Have you ever experienced a beautiful city standing still for a moment just for you?
I think I've been lucky to have encountered that feeling more than once - I remember New Year's Day a couple of years ago in Kyoto when that gorgeous city was made even more enchanting by a thick and unexpected cover of snow. Walking down Shijo Avenue with the lanterns sparkling through the snowflakes and the sound of music drifting over the wind... no one else in sight... was a moment I will never forget.
More recently, standing on London's Millennium Bridge on a cold winter's night just before Christmas, it seemed like the entire city had cuddled indoors for the festive season and left its otherwise busy streets and bridges deserted - a near silent London, except for the sound of the bells at St Paul's striking the hour.
But I digress... the reason why I remembered this magical feeling is because of everything I had heard recently about visiting Venice. "Crowded, a tourist trap, Disneyland, queues, package tour groups" - all words I try and avoid like the plague when I am on holiday. Had I thought I would ever experience the feeling of having Venice to myself? Having been to the city before, I can tell you in all honesty that I did not expect or dream I would.
I am happy to say I was wrong.
You see, I thankfully ignored the people who said Venice in winter is bitterly cold, miserable, windy... that I may have to wade through acqua alta - that strange winter tidal phenomenon that sometimes submerges this floating city and renders St Mark's square a swimming pool. I'd been to St Mark's square before, I would pass if it came to it.
I sided instead with the ones who said Venice in winter is unbelievably beautiful, with few tour groups, no cruise liners, no queues, gorgeous milky winter light, soft rolling fog and everything in my mind that generally conjures up a perfect holiday.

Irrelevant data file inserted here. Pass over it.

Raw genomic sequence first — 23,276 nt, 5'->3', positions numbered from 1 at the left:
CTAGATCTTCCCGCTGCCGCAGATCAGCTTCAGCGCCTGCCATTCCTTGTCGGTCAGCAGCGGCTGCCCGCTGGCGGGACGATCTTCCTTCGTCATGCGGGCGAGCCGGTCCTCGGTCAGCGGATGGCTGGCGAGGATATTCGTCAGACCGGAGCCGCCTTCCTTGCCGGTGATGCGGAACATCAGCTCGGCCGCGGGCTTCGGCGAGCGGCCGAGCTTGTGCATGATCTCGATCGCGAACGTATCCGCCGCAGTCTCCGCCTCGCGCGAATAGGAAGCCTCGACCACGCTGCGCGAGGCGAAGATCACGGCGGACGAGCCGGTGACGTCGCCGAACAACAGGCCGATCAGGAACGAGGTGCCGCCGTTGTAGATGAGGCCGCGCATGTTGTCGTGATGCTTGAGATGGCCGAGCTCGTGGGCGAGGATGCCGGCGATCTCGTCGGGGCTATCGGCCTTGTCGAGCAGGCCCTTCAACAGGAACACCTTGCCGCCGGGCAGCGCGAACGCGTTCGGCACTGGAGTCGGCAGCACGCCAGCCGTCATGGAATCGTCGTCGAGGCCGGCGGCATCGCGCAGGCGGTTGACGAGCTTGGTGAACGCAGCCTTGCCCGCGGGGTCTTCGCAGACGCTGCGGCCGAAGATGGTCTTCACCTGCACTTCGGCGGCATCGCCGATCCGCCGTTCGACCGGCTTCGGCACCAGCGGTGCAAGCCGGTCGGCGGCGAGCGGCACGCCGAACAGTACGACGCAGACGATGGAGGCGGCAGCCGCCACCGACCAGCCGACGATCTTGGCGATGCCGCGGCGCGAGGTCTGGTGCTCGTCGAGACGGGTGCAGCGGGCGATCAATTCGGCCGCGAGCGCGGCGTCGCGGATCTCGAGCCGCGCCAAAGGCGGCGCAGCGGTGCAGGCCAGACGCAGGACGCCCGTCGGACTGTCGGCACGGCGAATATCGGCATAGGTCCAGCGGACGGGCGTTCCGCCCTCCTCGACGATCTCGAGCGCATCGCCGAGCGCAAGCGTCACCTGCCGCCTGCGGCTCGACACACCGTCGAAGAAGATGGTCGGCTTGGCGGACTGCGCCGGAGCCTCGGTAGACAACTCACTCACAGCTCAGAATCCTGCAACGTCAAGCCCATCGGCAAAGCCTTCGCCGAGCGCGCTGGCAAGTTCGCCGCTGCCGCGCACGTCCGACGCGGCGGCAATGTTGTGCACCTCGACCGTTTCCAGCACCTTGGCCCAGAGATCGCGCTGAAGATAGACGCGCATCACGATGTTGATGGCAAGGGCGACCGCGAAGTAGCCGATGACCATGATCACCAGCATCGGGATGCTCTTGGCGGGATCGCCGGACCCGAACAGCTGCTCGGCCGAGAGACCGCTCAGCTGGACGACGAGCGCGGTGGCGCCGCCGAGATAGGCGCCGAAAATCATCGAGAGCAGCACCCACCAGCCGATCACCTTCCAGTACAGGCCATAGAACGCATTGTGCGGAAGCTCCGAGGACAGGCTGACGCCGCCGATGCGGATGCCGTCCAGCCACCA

Thankfully these people were right.
The feeling of having Venice to myself began from the moment I stepped off the ferry onto the main island. Hardly any people, empty streets, near silence save for the clatter of my suitcase on the cobbles. Heaven!
My home for the night was the 140-year-old Londra Palace, poised on the Riva degli Schiavoni with a heart-stopping view of St Mark's Basin and the Venice Lagoon. The Grand Canal may have its romance and charm, but to appreciate Venice's immensely rich and prosperous trading history, there is no better perch than a hotel offering views of the Lagoon - you can almost imagine the rush and tumble of the local and foreign traders, beggars and princes, grimy tricksters and freshly laundered and perfumed merchants who would have paraded up and down the waterfront promenade hundreds of years ago.
This gracious Relais & Chateaux hotel has a reputation for attracting those with a sensitive literary and artistic bent of mind. It was thrilling to think that I was going to sleep under the same roof as the famous Russian composer Petr Il’lc Tchaikovsky who stayed at the hotel in the winter of 1877. (You can stay in his actual room, 106, which bears his name on the door and still has some of its original furniture).
He composed the first three movements of Symphony No. 4, originally entitled ‘Do Leoni’ - the name that is now attached to the hotel's elegant restaurant and is celebrated by a few proud pairs of lions stationed across the property.